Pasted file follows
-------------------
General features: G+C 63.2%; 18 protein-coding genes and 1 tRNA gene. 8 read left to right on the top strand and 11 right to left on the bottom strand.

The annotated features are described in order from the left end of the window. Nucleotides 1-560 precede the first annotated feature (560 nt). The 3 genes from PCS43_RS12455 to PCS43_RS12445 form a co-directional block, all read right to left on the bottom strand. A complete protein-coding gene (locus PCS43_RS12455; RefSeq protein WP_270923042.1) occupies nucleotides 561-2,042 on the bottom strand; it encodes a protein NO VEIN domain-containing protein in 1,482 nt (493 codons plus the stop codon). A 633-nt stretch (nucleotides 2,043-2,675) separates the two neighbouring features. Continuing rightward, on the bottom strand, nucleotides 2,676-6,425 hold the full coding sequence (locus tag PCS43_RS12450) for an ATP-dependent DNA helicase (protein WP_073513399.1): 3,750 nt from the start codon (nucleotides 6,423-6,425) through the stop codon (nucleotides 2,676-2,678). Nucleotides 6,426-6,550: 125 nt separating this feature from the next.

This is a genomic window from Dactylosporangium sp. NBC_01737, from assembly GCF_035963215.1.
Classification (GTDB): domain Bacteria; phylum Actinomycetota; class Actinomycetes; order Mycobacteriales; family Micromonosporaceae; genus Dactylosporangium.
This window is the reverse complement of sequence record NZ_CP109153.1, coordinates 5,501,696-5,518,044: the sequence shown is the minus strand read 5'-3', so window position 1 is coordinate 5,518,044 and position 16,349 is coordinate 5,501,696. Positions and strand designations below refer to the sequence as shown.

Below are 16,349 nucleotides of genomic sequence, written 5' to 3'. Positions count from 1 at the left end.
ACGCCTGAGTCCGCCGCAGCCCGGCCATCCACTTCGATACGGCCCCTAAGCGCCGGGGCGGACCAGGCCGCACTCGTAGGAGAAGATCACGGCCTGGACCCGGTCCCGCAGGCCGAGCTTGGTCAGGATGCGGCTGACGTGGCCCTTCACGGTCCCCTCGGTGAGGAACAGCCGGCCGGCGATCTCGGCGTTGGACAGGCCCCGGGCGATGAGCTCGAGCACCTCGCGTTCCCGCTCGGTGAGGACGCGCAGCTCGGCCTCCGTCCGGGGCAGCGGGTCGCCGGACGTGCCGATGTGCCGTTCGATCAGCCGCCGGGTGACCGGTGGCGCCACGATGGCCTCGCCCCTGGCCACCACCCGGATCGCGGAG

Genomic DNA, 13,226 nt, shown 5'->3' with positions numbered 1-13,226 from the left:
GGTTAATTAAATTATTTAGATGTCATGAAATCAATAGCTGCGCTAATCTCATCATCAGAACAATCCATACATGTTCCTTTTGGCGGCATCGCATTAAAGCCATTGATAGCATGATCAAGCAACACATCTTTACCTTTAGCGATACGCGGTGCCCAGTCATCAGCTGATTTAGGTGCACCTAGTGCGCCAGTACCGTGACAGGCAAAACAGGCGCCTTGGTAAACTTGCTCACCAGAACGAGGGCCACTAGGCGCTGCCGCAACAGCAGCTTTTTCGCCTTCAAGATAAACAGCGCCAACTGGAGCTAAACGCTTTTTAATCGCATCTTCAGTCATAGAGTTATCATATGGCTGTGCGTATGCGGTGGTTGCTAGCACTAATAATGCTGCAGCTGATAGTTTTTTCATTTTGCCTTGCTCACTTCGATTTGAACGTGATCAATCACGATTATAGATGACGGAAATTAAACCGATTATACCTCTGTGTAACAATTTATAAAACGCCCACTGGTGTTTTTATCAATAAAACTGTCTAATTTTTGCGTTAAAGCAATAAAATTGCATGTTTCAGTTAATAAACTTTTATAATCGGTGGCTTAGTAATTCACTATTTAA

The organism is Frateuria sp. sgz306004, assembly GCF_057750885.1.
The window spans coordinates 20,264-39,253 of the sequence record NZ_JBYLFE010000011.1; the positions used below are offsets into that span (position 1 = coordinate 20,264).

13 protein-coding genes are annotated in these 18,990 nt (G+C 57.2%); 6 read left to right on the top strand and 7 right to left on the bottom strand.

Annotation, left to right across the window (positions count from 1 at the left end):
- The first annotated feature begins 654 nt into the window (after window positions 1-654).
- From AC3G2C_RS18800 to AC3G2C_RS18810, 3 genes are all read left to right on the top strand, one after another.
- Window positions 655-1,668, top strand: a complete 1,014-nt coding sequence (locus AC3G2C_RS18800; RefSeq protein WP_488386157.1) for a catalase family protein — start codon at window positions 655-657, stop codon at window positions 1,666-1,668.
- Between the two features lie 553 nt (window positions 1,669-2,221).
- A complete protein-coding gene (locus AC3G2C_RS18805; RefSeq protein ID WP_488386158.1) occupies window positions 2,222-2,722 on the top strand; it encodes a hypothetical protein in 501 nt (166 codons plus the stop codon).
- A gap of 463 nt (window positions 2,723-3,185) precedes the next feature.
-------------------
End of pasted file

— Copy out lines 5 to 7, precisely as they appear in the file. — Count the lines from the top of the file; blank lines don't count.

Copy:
This window is the reverse complement of sequence record NZ_CP109153.1, coordinates 5,501,696-5,518,044: the sequence shown is the minus strand read 5'-3', so window position 1 is coordinate 5,518,044 and position 16,349 is coordinate 5,501,696. Positions and strand designations below refer to the sequence as shown.

Below are 16,349 nucleotides of genomic sequence, written 5' to 3'. Positions count from 1 at the left end.
ACGCCTGAGTCCGCCGCAGCCCGGCCATCCACTTCGATACGGCCCCTAAGCGCCGGGGCGGACCAGGCCGCACTCGTAGGAGAAGATCACGGCCTGGACCCGGTCCCGCAGGCCGAGCTTGGTCAGGATGCGGCTGACGTGGCCCTTCACGGTCCCCTCGGTGAGGAACAGCCGGCCGGCGATCTCGGCGTTGGACAGGCCCCGGGCGATGAGCTCGAGCACCTCGCGTTCCCGCTCGGTGAGGACGCGCAGCTCGGCCTCCGTCCGGGGCAGCGGGTCGCCGGACGTGCCGATGTGCCGTTCGATCAGCCGCCGGGTGACCGGTGGCGCCACGATGGCCTCGCCCCTGGCCACCACCCGGATCGCGGAG